World wide mind

The title comes from the “World Wide Mind” project (see How this project comes up and how it relates to the work of TGS, Inc. deserves some attention (see below). As an aside, I have already mentioned truth engineering in the context of our intent. Too, referring to the w2mind project can help bring out for discussion some of the nuances suggested by writing of the metaphor(s) (as I see them) of Facebook.

Aside: Genealogy, and related historical views, will continue to have a growing technical flavor. As such, there are (will be) issues that need to be attended to. The first step is recognizing the need; this blog will have such a requirement (which will be, hopefully, more clear as we proceed). Putting the head in the sand is not the way to go (as some seem to have done).

Okay, now to the rest of the story. I first ran across Mark Humphrys’ work some time ago. To date, I mostly just looked at relationships that he documented as these popped up when I was doing queries. Then, I found his famous people work to be interesting (see Kinnexions, too) and have looked at the lines that he provides from time to time. Notice that he incorporates the work of others.

Today, I noticed the support request and followed down the links to the contact page. I noticed that he provided his professional page. That is where I found the w2mind work mentioned. Too, his original proposal was in 2001. My start of the truth engineering work was 2000. The common theme is AI (which is a broad in scope but ought to be on everyone’s radar in some way or another – these systems that are being provided free are laden with features based upon techniques that have evolved from the work of a whole lot people or a long period of time). Mark has been on the Internet since 1987 (I remember doing protocols/logic back in the earlier part of the 80s).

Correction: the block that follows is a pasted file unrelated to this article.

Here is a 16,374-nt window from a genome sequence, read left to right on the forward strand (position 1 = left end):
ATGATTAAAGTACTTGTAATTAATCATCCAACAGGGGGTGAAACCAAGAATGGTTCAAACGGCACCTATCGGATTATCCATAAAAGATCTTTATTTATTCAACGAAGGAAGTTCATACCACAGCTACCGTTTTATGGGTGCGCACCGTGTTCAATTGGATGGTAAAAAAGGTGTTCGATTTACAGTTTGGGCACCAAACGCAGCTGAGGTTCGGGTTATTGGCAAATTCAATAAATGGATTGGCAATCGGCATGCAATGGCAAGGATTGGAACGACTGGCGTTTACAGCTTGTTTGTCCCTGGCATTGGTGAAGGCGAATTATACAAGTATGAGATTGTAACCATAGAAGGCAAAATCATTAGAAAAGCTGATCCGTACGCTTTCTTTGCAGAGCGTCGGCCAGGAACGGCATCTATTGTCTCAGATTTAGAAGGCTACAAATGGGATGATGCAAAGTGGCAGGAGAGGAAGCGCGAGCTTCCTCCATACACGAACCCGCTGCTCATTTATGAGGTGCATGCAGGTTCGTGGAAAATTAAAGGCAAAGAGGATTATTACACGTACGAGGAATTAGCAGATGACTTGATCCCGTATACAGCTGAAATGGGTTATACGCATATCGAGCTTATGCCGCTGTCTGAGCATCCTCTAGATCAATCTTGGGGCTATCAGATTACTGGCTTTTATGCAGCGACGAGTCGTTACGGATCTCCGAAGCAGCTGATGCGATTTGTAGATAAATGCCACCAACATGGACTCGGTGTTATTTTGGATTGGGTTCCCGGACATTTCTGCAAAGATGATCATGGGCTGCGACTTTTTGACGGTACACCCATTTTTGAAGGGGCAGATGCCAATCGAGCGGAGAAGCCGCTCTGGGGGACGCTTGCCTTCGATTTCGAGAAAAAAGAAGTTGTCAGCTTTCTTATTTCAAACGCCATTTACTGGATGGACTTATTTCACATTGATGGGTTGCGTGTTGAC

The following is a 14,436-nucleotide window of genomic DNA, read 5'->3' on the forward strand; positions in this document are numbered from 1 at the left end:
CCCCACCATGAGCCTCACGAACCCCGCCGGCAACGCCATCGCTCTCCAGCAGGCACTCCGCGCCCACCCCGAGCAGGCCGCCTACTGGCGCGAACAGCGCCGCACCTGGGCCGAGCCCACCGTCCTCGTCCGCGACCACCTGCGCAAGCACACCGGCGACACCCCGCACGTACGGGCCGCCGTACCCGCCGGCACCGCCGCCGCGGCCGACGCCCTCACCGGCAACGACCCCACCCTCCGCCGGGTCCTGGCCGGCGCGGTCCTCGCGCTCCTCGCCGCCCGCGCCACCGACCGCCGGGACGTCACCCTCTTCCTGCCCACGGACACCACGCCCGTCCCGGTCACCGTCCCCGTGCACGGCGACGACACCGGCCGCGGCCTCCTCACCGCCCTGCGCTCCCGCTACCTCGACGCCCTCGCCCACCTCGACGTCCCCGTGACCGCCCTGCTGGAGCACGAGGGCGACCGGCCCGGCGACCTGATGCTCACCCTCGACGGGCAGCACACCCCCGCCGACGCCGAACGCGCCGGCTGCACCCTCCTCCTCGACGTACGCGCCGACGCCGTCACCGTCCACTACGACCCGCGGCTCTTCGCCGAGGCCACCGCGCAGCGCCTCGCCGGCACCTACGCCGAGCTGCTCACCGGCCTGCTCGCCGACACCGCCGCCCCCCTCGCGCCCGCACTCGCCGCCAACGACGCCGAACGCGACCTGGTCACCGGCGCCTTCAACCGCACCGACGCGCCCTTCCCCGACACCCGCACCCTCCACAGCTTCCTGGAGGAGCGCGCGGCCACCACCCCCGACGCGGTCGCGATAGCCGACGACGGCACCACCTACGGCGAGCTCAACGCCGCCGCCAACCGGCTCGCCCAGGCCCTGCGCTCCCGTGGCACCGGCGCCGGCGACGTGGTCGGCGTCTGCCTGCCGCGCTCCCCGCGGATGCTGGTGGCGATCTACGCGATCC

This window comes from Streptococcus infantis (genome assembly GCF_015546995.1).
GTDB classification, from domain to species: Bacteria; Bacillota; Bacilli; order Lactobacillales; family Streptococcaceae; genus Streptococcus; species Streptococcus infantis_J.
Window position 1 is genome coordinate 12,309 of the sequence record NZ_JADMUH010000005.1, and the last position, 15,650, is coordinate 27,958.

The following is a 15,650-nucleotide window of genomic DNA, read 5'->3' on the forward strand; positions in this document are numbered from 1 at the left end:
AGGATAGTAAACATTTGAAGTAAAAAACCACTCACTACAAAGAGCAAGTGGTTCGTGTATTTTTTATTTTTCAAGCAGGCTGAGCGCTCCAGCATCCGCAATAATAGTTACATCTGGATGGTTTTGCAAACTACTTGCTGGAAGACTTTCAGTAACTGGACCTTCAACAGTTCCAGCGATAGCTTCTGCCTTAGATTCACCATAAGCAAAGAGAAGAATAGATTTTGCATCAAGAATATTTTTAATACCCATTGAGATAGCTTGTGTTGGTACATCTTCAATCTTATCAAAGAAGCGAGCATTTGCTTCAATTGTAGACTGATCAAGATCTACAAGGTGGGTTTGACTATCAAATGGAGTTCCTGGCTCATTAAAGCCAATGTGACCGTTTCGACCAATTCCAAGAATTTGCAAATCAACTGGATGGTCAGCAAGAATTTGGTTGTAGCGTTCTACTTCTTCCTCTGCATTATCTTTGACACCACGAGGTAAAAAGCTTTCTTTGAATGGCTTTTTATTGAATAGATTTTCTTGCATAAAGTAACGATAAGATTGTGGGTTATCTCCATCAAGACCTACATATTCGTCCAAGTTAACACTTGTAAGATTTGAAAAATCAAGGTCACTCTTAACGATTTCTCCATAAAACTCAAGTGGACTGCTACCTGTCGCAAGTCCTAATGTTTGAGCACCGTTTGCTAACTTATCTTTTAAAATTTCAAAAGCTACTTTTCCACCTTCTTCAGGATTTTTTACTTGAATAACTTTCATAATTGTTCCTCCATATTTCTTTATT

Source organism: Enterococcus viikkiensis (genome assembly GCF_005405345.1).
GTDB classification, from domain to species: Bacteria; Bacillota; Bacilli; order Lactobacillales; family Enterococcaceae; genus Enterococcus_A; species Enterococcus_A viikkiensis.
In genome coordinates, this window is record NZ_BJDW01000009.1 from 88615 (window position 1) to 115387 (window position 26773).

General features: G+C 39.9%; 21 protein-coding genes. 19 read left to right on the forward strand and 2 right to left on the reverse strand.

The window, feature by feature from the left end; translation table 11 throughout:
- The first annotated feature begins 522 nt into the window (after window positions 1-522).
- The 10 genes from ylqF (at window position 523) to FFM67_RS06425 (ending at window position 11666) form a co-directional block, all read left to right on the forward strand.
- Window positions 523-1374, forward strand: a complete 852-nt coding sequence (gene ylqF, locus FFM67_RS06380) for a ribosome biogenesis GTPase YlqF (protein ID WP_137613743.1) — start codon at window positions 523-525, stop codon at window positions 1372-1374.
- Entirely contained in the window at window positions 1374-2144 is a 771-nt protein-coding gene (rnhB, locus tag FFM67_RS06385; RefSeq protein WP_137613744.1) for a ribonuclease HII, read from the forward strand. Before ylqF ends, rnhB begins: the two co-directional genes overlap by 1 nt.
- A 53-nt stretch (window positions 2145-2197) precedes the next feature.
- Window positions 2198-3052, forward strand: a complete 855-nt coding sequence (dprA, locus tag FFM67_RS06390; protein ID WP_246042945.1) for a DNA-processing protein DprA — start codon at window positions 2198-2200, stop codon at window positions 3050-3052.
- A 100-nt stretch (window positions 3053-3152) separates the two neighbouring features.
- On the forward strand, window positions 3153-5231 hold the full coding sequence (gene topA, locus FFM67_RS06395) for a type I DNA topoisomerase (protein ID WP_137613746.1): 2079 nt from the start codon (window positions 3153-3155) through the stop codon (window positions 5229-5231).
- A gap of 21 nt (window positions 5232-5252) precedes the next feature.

But, Mark also mentions his history and genealogy work on his professional page which indicates that he has been at this for awhile (versus my six years – computing? for that, several decades). It is interesting that Mark has morphed a brick-wall into a competition (citizen science?).

Now, his mention of several important subjects requires some attention. Say, on his page, his Turing Test and AI in general comments. Then, he goes into Computers and the Internet from which we see his thoughts on pre-IP usage (BITNET – all sorts of access methods were available before IP was let go so as to allow the wild west to emerge, again – which let DOD get bit a few times and by a few ways – sheesh).

Finally, I like that he comes (came) to the defense of Wikipedia (my claim is being the oldest Wiki’an).

All in all, there are lots of things to discuss; Thomas’ life (Backbone series) will be a central feature to a lot of discussion. But, too, technical experience will be grounded on ourselves (even when we have near-singularity – arguable point that needs attention), our historical natures, and phenomenal aspects yet to be defined such as to meet “objective” needs. Besides discussion, we at the TGS, Inc. consider research as central to our purpose, including, among a lot of other things, helping to scope how information/knowledge (of things related to our selves – many senses) can map to wise technocratic existence and better science as it pertains to human affairs.

In short, a type of juxtaposition is necessary (convolution, to boot) in several domains. One issue, or the core thing, will involve a more proper (yes) perspective of humans and what they bring to the table (say, perhaps, motivated by reading Canfield – the soul soup guy – but by no means with his ideas as coach’d material – autodidact implies, in this case, mentor-free).


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